• Blam 35 says:

          What does non union home building pay per hour 15-20 per hour, 25, where can u live on that?

        • Blam 35 says:


          At least in Illinois union trades don’t build residential, if your not a gc, it’s not a career, no healthcare, pension and unless you live in rural Wyoming , 25 per hour is not a career or.livable wage. That’s why in Ill, immigrant labor dominates housing construction

        • sufferinsucatash says:

          That’s the prob with every sport, craft, art, job and hobby.

          No one wants to become a master. Only become an apprentice with a big megaphone.

        • Thomas Curtis says:

          I agree and tell the young that the trades are a good place for them to be in their careers. It’s gonna be a long time before laborers, journeymen, and contractors are replaced by robots. Not so much for office workers and electron pushers.

        • Tommy says:

          $20/hr is fast food pay in my state.

        • Livable wage says:

          Someone stated “who can live on $25/hr” ?

          My living expenses are about $20k annually (I rent). Going up yes. I live in a medium sized city.
          But at $50k annual, one should have $15k to $20k in savings annually (taxes $10k to $15k).
          Not bad.
          I’m sympathetic towards workers working conditions. But pay ?
          At $7.50 yes, $20 to $30 less so.

          There undoubtedly is too much risk in many workers jobs, blue collar anyhow.
          Where are the robots to assist movers, electricians, construction workers, tree cutters, etc ?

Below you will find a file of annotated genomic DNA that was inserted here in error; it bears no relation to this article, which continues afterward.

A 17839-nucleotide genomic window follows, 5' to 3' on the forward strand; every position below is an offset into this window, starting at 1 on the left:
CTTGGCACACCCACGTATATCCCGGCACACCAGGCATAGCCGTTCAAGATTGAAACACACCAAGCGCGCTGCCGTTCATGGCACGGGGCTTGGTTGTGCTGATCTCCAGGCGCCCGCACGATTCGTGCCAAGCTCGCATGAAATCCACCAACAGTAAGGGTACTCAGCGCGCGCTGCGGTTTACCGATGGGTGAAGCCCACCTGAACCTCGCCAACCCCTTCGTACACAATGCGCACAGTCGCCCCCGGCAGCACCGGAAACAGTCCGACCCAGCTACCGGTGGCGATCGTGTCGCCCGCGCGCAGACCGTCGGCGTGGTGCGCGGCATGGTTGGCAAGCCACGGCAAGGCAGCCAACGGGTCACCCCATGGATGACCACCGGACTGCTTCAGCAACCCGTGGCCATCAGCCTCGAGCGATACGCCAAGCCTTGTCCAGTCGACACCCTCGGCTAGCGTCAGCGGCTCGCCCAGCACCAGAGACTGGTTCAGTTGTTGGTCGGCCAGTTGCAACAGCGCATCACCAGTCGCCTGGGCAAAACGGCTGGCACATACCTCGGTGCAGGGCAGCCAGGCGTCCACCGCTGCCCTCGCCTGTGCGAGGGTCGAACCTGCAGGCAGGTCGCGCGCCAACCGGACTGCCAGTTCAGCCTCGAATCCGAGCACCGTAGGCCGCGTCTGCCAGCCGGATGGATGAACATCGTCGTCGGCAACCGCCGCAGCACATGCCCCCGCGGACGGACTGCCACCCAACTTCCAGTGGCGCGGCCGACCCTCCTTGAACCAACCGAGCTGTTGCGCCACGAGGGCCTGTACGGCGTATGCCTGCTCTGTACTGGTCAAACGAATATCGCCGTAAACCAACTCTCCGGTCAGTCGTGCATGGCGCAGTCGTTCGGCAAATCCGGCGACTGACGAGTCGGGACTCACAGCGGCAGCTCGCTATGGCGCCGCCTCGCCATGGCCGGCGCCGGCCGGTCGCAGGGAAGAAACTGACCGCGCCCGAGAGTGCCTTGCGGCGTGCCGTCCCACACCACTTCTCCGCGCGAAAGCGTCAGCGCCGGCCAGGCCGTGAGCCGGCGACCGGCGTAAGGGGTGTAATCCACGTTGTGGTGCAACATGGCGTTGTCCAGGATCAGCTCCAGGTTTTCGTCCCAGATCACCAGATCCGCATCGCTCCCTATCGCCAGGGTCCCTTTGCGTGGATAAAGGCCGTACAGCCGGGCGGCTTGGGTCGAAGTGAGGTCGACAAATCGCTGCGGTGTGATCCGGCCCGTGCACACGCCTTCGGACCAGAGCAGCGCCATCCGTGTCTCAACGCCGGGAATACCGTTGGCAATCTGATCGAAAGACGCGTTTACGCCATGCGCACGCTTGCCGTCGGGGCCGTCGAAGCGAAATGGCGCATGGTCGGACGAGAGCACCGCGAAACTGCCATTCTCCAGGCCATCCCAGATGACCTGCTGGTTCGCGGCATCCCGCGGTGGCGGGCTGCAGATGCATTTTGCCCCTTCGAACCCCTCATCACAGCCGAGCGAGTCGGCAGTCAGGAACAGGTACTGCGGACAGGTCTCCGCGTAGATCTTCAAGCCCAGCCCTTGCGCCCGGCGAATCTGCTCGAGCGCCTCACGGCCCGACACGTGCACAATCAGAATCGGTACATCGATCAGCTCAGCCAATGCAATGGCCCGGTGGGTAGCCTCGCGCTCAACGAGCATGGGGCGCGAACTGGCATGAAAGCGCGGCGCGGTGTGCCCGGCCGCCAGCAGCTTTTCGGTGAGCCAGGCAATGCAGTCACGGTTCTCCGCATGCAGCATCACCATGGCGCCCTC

There is no shortage of compsci and AI (including robotics) graduates in the US and many other countries.

          Of course if you believe you absolutely have to live in a very expensive city then $50k will leave you with less savings.

        • Digger Dave says:

          @AaRoW Independent tradespeople in northern rural New England definitely don’t fit your description. There are very few large outfits and work is job to job. No one’s getting a contract or promises about what’s going to happen down the line.

          I don’t know, maybe Yankees are just tougher than the rest of the native born population. All of my acquaintances all work in various trades or mechanical jobs and no one is doing poorly.

          You absolutely have to have an escape route as you get older. Offering an entry level job is the starting point. After a few years most go off on their own or subcontract their labor to bigger companies.

          I’m all for unions but they’re not necessary in many places. Sure, if you want to keep up with the Joneses and live the urban/suburban lifestyle you need to make big money and have good benefits. But most of us up here burn our own wood for heat, fix our own cars and houses, grow or hunt a lot of our own food and have other hobbies that make life a lot less stressful. Builders are a lot smarter up here especially with the prices of homes – including a lift rental, staging and cranes for the tough tasks make the job sites a lot safer. The client pays for all those things. This is not people are expendable type of work. Crews are small and work efficiently.